You’ve Been Served

Who doesn’t love a great flowchart?! We at the A2J Lab certainly do. A few weeks ago, I posted about service of process in guardianship cases, illustrating via a (frankly overwhelming) diagram just how complicated the process is in the Boston area. Properly serving potentially interested parties is an important step in the petition process that is often glossed over. In fact, many petitioners often assume that filing the petition is all they have to do before showing up to court. But this disregards the essential notice that needs to be communicated in the meantime. When a legal issue is both overlooked and complex, we consider it ripe for innovation and evaluation in the name of access to justice.

And, in these contexts, it’s important to think about why certain practices have been adopted and persist. We hope that our civil procedure reflects core principles at every step. Whether it’s judicial neutrality or due process, courts would seem to have a vested interest in upholding those values. So what does the court–and we for that matter–care about with respect to notice in guardianship cases? Simply stated, justice requires that anyone who might want to contest the petition and who would reasonably want to voice their concerns can learn about the case. Fair enough. How, then, does something so self-evident and simple become so complicated? Return to the flowcharts. Is your head spinning as you try to figure out what the appropriate method of service is?!

The notice process  depends heavily a few factors: 1) who the interested parties are; 2) if the petitioner knows where they live; and 3) if the interested parties will consent to the guardianship. Even then, it’s not a matter of just signing a form; a notary almost always must attest to the signature. Sometimes the petitioner has to hire a sheriff to serve the papers. In other situations, the petitioner must purchase an ad in a print newspaper. (Remember those?)

Let’s take that route: publication. If notifying others about the petition advance justice during the guardianship petition, is this burdensome requirement likely to further that value? The newspaper only has to circulate generally where the petitioner lives, not where the interested party does (because we don’t know where or who s/he is). Furthermore, who reads the Legal Notices section of a newspaper unless they have a specific reason to do so?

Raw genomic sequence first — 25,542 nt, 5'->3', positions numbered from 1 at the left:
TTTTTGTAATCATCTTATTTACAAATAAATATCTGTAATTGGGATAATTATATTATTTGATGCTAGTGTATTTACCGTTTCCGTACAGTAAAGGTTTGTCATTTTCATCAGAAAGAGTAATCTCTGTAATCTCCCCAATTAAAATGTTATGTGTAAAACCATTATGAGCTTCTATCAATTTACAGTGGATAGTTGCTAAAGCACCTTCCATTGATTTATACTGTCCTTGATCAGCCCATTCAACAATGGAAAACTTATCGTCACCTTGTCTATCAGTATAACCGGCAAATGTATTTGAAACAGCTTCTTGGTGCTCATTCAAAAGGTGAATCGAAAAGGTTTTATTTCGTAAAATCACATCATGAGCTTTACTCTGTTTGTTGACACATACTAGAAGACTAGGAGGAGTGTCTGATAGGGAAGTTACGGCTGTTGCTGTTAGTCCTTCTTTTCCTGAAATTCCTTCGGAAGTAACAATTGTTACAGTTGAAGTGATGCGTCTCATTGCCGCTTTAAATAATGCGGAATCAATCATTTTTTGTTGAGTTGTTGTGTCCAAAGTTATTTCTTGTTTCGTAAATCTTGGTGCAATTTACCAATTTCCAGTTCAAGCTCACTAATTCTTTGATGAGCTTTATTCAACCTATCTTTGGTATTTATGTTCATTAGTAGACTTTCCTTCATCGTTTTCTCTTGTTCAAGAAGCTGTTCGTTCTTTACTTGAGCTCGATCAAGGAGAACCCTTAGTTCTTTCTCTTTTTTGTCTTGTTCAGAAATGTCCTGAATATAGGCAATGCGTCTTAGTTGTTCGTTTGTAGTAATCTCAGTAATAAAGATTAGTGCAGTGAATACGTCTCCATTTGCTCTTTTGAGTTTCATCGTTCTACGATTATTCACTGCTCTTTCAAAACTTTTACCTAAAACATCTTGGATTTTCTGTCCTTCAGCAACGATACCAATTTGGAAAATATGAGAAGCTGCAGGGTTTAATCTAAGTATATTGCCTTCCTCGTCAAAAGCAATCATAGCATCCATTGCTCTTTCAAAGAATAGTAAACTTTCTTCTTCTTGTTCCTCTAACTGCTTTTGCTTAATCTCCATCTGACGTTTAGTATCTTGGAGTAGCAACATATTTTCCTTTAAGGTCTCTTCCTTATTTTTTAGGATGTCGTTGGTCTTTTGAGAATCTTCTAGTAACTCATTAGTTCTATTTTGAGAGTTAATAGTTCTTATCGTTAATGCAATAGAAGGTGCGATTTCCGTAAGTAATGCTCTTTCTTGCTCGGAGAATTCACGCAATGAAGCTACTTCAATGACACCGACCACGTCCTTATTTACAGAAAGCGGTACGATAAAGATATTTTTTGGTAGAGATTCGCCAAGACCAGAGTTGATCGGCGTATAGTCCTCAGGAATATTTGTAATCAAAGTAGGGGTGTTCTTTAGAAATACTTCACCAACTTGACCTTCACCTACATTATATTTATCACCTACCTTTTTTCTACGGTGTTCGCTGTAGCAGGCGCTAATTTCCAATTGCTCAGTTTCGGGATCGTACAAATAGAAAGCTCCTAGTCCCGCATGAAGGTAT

Perhaps unsurprisingly, not all states have adopted this requirement. For example, Alaska has been particularly innovative and creative with service of process. Notice can now be published online instead of in a newspaper, eliminating some financial and procedural burdens. In fact in many states, including Massachusetts, petitioners often come into the courthouse with pictures of the notice form sent to the interested party via Facebook Messenger. Thanks to the application’s read receipt function, everyone can verify (with much more certainty) that the recipient saw the citation or summons. Users are perplexed–why wouldn’t the court  consider this successful service? If the ultimate goal is notification, why rely on antiquated communication methods that inarguably cannot lead to verified receipt by the interested party? Moreover, rules like those in Alaska are much more accessible to self-represented litigants. A civil procedure that aligns more with modern experiences and capabilities is a goal we should pursue.

Flowcharts like the ones featured on this blog are fun (in some circles!) to generate. But they are frustrating reminders of the yawning gap between the theory of access to justice and litigants’ lived experiences. We at the A2J Lab believe that improving access demands evaluating whether that gap is driven by unnecessary complications. To the extent that we can’t change those burdens overnight, maybe we can come up with new, testable solutions that empower litigants, whether represented or not. Doing so will safeguard the integrity of the justice system and its legitimacy in users’ eyes. If, through our guardianship study, we can improve successful service of process rates with self-help materials, we will have made important strides toward cutting through the procedural thicket. If not, it might be time to push for deeper reform efforts that make these dense diagrams happily obsolete.

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